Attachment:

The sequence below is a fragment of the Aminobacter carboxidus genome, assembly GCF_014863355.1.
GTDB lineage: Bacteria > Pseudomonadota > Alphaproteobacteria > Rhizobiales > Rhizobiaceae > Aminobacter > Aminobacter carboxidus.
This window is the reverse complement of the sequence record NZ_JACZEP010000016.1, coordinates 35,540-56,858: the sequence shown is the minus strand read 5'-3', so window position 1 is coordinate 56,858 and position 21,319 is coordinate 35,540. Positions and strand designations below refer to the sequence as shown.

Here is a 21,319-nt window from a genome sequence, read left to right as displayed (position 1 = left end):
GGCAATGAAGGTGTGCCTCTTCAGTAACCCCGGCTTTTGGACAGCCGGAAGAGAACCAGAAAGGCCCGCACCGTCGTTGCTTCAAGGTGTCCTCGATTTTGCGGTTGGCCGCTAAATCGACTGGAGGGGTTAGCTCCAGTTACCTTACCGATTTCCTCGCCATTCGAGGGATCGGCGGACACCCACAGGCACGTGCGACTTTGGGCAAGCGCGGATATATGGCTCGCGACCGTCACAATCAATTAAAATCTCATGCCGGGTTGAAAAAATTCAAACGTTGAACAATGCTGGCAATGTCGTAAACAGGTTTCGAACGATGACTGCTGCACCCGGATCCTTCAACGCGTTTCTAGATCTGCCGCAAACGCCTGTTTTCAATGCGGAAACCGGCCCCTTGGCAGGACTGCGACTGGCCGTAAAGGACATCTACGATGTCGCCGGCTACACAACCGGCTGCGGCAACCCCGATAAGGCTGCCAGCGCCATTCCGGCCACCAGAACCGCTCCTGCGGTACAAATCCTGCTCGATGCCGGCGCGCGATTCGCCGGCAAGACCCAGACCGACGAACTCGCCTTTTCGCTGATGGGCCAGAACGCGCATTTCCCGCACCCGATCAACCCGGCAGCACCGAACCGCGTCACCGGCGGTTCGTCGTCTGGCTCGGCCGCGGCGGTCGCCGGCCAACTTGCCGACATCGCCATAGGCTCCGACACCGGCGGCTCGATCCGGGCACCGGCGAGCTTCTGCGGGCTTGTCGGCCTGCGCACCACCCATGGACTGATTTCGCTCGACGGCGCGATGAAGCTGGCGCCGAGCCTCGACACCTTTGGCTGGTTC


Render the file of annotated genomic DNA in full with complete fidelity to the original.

The sequence below is a fragment of the Aminobacter carboxidus genome, assembly GCF_014863355.1.
GTDB lineage: Bacteria > Pseudomonadota > Alphaproteobacteria > Rhizobiales > Rhizobiaceae > Aminobacter > Aminobacter carboxidus.
This window is the reverse complement of the sequence record NZ_JACZEP010000016.1, coordinates 35,540-56,858: the sequence shown is the minus strand read 5'-3', so window position 1 is coordinate 56,858 and position 21,319 is coordinate 35,540. Positions and strand designations below refer to the sequence as shown.

Here is a 21,319-nt window from a genome sequence, read left to right as displayed (position 1 = left end):
GGCAATGAAGGTGTGCCTCTTCAGTAACCCCGGCTTTTGGACAGCCGGAAGAGAACCAGAAAGGCCCGCACCGTCGTTGCTTCAAGGTGTCCTCGATTTTGCGGTTGGCCGCTAAATCGACTGGAGGGGTTAGCTCCAGTTACCTTACCGATTTCCTCGCCATTCGAGGGATCGGCGGACACCCACAGGCACGTGCGACTTTGGGCAAGCGCGGATATATGGCTCGCGACCGTCACAATCAATTAAAATCTCATGCCGGGTTGAAAAAATTCAAACGTTGAACAATGCTGGCAATGTCGTAAACAGGTTTCGAACGATGACTGCTGCACCCGGATCCTTCAACGCGTTTCTAGATCTGCCGCAAACGCCTGTTTTCAATGCGGAAACCGGCCCCTTGGCAGGACTGCGACTGGCCGTAAAGGACATCTACGATGTCGCCGGCTACACAACCGGCTGCGGCAACCCCGATAAGGCTGCCAGCGCCATTCCGGCCACCAGAACCGCTCCTGCGGTACAAATCCTGCTCGATGCCGGCGCGCGATTCGCCGGCAAGACCCAGACCGACGAACTCGCCTTTTCGCTGATGGGCCAGAACGCGCATTTCCCGCACCCGATCAACCCGGCAGCACCGAACCGCGTCACCGGCGGTTCGTCGTCTGGCTCGGCCGCGGCGGTCGCCGGCCAACTTGCCGACATCGCCATAGGCTCCGACACCGGCGGCTCGATCCGGGCACCGGCGAGCTTCTGCGGGCTTGTCGGCCTGCGCACCACCCATGGACTGATTTCGCTCGACGGCGCGATGAAGCTGGCGCCGAGCCTCGACACCTTTGGCTGGTTC